Adam’s Passion is a joint work of Robert Wilson and composer Arvo Pärt.
Using light, space and movement, Wilson brings together in a “tightly-woven gesamtkunstwerk” Arvo Pärt’s choral works Adam’s Lament and Miserere, the double concerto for two violins Tabula rasa and the new work Sequentia, composed especially for this production and dedicated to Wilson by the author.
The plot features Adam who, after having been expelled from the Garden of Eden, anticipates all of mankind’s catastrophes, blaming himself for them. In the end, he once again seeks the love of God.
As for many of his set designs, Wilson had the collaboration of architect and scenographer Serge von Arx. Ahead of the upcoming performance at Konzerthaus Berlin this month, Scenography Today has asked him for some comments.
Among the fifty realized, and ca. thirty un-realized, productions he has worked at, Von Arx thinks Adam’s Passion stands out in the way the project has evolved out of an inner contradiction.
“Wilson’s starting point working with this beautiful music was the assertion that the best way to listen to it is to close your eyes. A contradiction that actually has worked on stage,” Von Arx says.
“It all started with something conceived in the head before, which then got changed and simplified and really boiled down to an essence that truly allows you to concentrate or to listen to the music. The unfolding visuals allow the listening even better than by having closed eyes, which is, I think, quite an interesting achievement in the clarity and simplicity of the vocabulary Wilson is using,” he says.
In Wilson’s productions, music is always a key aspect. “There are none of his works without the music,” Von Arx says, “and usually, this is created together with the work. That is why he considers important that the composers are present as much as possible, so they can really sculpt and build the work together.”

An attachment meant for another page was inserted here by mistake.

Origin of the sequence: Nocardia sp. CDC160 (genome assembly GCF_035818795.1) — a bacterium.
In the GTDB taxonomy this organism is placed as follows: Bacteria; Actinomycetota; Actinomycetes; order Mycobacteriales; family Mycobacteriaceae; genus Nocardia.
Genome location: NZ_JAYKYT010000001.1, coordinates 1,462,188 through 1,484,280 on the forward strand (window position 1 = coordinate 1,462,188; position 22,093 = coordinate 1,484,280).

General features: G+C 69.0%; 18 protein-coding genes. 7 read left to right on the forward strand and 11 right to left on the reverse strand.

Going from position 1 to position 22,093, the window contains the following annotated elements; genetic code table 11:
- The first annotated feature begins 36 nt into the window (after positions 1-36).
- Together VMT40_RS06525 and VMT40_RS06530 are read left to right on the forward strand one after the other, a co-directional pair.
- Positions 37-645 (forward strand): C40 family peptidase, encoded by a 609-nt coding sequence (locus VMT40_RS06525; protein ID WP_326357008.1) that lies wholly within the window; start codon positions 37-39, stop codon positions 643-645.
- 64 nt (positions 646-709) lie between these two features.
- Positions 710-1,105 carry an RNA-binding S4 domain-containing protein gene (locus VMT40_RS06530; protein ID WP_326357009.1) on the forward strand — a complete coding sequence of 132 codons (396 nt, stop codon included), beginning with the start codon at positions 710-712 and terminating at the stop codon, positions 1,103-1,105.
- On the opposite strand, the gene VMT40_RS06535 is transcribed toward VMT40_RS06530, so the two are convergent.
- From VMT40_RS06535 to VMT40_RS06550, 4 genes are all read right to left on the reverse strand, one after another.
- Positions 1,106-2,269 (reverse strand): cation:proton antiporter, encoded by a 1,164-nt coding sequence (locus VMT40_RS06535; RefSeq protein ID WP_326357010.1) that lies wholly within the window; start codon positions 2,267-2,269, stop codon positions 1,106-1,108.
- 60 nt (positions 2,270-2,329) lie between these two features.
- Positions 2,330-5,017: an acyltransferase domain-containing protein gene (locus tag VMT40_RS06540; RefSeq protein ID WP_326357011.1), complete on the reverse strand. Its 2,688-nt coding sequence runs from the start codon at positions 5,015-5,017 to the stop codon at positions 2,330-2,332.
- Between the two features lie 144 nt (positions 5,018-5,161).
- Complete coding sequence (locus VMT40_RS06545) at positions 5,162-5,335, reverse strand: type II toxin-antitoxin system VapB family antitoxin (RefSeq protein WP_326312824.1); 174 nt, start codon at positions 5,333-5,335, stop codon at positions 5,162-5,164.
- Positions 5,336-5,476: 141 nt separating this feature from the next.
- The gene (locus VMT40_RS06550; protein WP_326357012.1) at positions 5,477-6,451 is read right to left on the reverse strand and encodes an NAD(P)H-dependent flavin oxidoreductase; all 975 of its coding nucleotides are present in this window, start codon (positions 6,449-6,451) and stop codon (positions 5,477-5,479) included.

In Adam’s Passion, on the contrary, the music was already established and the narrative had to be built on it. Except for the case of opera, where music is given but so is also the narrative, Adam’s Passion is a rare case in which Wilson had to work on a “fixed thread”, “so the work is not the constant dialogue or the weaving together” of the different components as we are used to seeing, instead “it is almost one fixed thread in which something is woven till the weaving almost disappears making the original thread, the music, even stronger and better acoustically visible,” he says.
Another interesting aspect Von Arx highlights is the outcome of the production’s relocation. Adam’s Passion was first staged at the Noblessner Foundry in Tallin, a former submarine factory dating back to the early 20th century, a very different setting from the Berlin neoclassical concert hall. “It will be interesting to see how the production is moved from an industrial hall into this refurbished Schinkel architecture of the Berlin Konzerthaus. At first sight, the contrast could not be stronger. What will be the connection points, how differently will it be witnessed in the Berlin concert hall?” Von Arx wonders.
Adam’s Passion will be performed at Konzerthaus Berlin, Germany, on 27, 28, 29 March.
Music by Arvo Pärt, direction, set and light design by Robert Wilson with the collaboration of Tilman Hecker (direction) and Serge von Arx (set design). Lights by A.J. Weissbard, costumes by Carlos Soto.